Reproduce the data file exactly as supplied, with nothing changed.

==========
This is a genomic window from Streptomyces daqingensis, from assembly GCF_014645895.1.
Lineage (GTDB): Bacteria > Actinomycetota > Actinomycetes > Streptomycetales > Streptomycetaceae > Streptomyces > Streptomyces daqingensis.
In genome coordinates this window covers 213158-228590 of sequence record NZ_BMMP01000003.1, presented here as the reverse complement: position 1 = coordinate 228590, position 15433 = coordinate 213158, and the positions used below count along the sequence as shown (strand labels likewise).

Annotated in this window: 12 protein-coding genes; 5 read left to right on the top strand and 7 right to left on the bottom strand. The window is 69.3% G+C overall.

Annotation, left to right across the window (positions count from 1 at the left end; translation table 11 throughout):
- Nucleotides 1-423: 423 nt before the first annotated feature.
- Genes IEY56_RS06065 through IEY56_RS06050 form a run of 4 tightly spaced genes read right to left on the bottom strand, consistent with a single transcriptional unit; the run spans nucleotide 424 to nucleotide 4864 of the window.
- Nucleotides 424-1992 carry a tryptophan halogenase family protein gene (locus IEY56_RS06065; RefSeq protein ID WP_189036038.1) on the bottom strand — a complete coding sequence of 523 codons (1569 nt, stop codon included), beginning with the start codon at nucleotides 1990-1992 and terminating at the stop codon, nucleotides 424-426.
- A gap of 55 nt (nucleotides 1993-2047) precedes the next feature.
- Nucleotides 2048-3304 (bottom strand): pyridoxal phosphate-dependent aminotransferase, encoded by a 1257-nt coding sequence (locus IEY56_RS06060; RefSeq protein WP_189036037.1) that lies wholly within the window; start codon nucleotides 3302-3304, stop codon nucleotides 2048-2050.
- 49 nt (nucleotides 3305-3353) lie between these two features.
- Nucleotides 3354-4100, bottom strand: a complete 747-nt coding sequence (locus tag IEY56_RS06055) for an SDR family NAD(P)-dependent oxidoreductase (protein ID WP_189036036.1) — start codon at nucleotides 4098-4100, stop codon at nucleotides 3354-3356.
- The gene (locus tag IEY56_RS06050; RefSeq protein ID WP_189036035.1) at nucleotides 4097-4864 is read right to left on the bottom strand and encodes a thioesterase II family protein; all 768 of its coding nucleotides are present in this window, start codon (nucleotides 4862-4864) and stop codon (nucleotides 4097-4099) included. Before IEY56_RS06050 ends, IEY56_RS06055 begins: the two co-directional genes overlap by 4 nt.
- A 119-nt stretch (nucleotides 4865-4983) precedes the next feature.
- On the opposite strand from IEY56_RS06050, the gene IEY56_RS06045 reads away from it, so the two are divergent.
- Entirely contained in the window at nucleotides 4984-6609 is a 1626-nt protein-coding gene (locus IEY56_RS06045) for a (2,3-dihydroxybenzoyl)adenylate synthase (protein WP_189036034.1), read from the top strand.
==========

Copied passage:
This is a genomic window from Streptomyces daqingensis, from assembly GCF_014645895.1.
Lineage (GTDB): Bacteria > Actinomycetota > Actinomycetes > Streptomycetales > Streptomycetaceae > Streptomyces > Streptomyces daqingensis.
In genome coordinates this window covers 213158-228590 of sequence record NZ_BMMP01000003.1, presented here as the reverse complement: position 1 = coordinate 228590, position 15433 = coordinate 213158, and the positions used below count along the sequence as shown (strand labels likewise).

Annotated in this window: 12 protein-coding genes; 5 read left to right on the top strand and 7 right to left on the bottom strand. The window is 69.3% G+C overall.

Annotation, left to right across the window (positions count from 1 at the left end; translation table 11 throughout):
- Nucleotides 1-423: 423 nt before the first annotated feature.
- Genes IEY56_RS06065 through IEY56_RS06050 form a run of 4 tightly spaced genes read right to left on the bottom strand, consistent with a single transcriptional unit; the run spans nucleotide 424 to nucleotide 4864 of the window.
- Nucleotides 424-1992 carry a tryptophan halogenase family protein gene (locus IEY56_RS06065; RefSeq protein ID WP_189036038.1) on the bottom strand — a complete coding sequence of 523 codons (1569 nt, stop codon included), beginning with the start codon at nucleotides 1990-1992 and terminating at the stop codon, nucleotides 424-426.
- A gap of 55 nt (nucleotides 1993-2047) precedes the next feature.
- Nucleotides 2048-3304 (bottom strand): pyridoxal phosphate-dependent aminotransferase, encoded by a 1257-nt coding sequence (locus IEY56_RS06060; RefSeq protein WP_189036037.1) that lies wholly within the window; start codon nucleotides 3302-3304, stop codon nucleotides 2048-2050.
- 49 nt (nucleotides 3305-3353) lie between these two features.
- Nucleotides 3354-4100, bottom strand: a complete 747-nt coding sequence (locus tag IEY56_RS06055) for an SDR family NAD(P)-dependent oxidoreductase (protein ID WP_189036036.1) — start codon at nucleotides 4098-4100, stop codon at nucleotides 3354-3356.
- The gene (locus tag IEY56_RS06050; RefSeq protein ID WP_189036035.1) at nucleotides 4097-4864 is read right to left on the bottom strand and encodes a thioesterase II family protein; all 768 of its coding nucleotides are present in this window, start codon (nucleotides 4862-4864) and stop codon (nucleotides 4097-4099) included. Before IEY56_RS06050 ends, IEY56_RS06055 begins: the two co-directional genes overlap by 4 nt.
- A 119-nt stretch (nucleotides 4865-4983) precedes the next feature.
- On the opposite strand from IEY56_RS06050, the gene IEY56_RS06045 reads away from it, so the two are divergent.
- Entirely contained in the window at nucleotides 4984-6609 is a 1626-nt protein-coding gene (locus IEY56_RS06045) for a (2,3-dihydroxybenzoyl)adenylate synthase (protein WP_189036034.1), read from the top strand.